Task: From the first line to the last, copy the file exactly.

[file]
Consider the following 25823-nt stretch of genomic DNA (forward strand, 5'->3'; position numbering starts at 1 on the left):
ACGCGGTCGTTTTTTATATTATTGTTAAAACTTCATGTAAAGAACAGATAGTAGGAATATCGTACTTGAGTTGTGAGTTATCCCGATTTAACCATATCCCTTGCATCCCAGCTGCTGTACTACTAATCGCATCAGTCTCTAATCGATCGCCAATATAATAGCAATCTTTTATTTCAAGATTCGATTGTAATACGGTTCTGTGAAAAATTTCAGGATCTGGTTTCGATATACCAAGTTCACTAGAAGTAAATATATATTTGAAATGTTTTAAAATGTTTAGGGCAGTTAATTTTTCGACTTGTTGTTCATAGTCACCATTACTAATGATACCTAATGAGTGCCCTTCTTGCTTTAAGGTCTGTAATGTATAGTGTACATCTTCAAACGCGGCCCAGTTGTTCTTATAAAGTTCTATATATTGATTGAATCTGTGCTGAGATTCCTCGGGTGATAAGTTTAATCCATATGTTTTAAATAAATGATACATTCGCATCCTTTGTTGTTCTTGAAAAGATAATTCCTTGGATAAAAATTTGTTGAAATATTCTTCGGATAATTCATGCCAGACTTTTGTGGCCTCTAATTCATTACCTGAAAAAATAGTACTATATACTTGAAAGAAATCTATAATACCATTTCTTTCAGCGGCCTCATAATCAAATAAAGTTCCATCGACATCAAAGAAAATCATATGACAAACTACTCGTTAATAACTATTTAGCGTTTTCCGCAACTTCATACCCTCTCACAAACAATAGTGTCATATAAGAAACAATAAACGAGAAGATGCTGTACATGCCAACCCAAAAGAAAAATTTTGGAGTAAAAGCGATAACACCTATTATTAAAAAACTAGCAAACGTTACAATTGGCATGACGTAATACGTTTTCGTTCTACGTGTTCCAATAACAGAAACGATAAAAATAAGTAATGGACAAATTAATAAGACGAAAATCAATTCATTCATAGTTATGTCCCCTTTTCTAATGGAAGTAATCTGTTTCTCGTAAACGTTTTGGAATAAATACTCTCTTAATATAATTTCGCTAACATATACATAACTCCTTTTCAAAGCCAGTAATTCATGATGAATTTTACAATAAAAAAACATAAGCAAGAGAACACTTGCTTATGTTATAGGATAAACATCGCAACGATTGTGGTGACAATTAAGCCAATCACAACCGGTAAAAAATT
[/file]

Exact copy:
Consider the following 25823-nt stretch of genomic DNA (forward strand, 5'->3'; position numbering starts at 1 on the left):
ACGCGGTCGTTTTTTATATTATTGTTAAAACTTCATGTAAAGAACAGATAGTAGGAATATCGTACTTGAGTTGTGAGTTATCCCGATTTAACCATATCCCTTGCATCCCAGCTGCTGTACTACTAATCGCATCAGTCTCTAATCGATCGCCAATATAATAGCAATCTTTTATTTCAAGATTCGATTGTAATACGGTTCTGTGAAAAATTTCAGGATCTGGTTTCGATATACCAAGTTCACTAGAAGTAAATATATATTTGAAATGTTTTAAAATGTTTAGGGCAGTTAATTTTTCGACTTGTTGTTCATAGTCACCATTACTAATGATACCTAATGAGTGCCCTTCTTGCTTTAAGGTCTGTAATGTATAGTGTACATCTTCAAACGCGGCCCAGTTGTTCTTATAAAGTTCTATATATTGATTGAATCTGTGCTGAGATTCCTCGGGTGATAAGTTTAATCCATATGTTTTAAATAAATGATACATTCGCATCCTTTGTTGTTCTTGAAAAGATAATTCCTTGGATAAAAATTTGTTGAAATATTCTTCGGATAATTCATGCCAGACTTTTGTGGCCTCTAATTCATTACCTGAAAAAATAGTACTATATACTTGAAAGAAATCTATAATACCATTTCTTTCAGCGGCCTCATAATCAAATAAAGTTCCATCGACATCAAAGAAAATCATATGACAAACTACTCGTTAATAACTATTTAGCGTTTTCCGCAACTTCATACCCTCTCACAAACAATAGTGTCATATAAGAAACAATAAACGAGAAGATGCTGTACATGCCAACCCAAAAGAAAAATTTTGGAGTAAAAGCGATAACACCTATTATTAAAAAACTAGCAAACGTTACAATTGGCATGACGTAATACGTTTTCGTTCTACGTGTTCCAATAACAGAAACGATAAAAATAAGTAATGGACAAATTAATAAGACGAAAATCAATTCATTCATAGTTATGTCCCCTTTTCTAATGGAAGTAATCTGTTTCTCGTAAACGTTTTGGAATAAATACTCTCTTAATATAATTTCGCTAACATATACATAACTCCTTTTCAAAGCCAGTAATTCATGATGAATTTTACAATAAAAAAACATAAGCAAGAGAACACTTGCTTATGTTATAGGATAAACATCGCAACGATTGTGGTGACAATTAAGCCAATCACAACCGGTAAAAAATT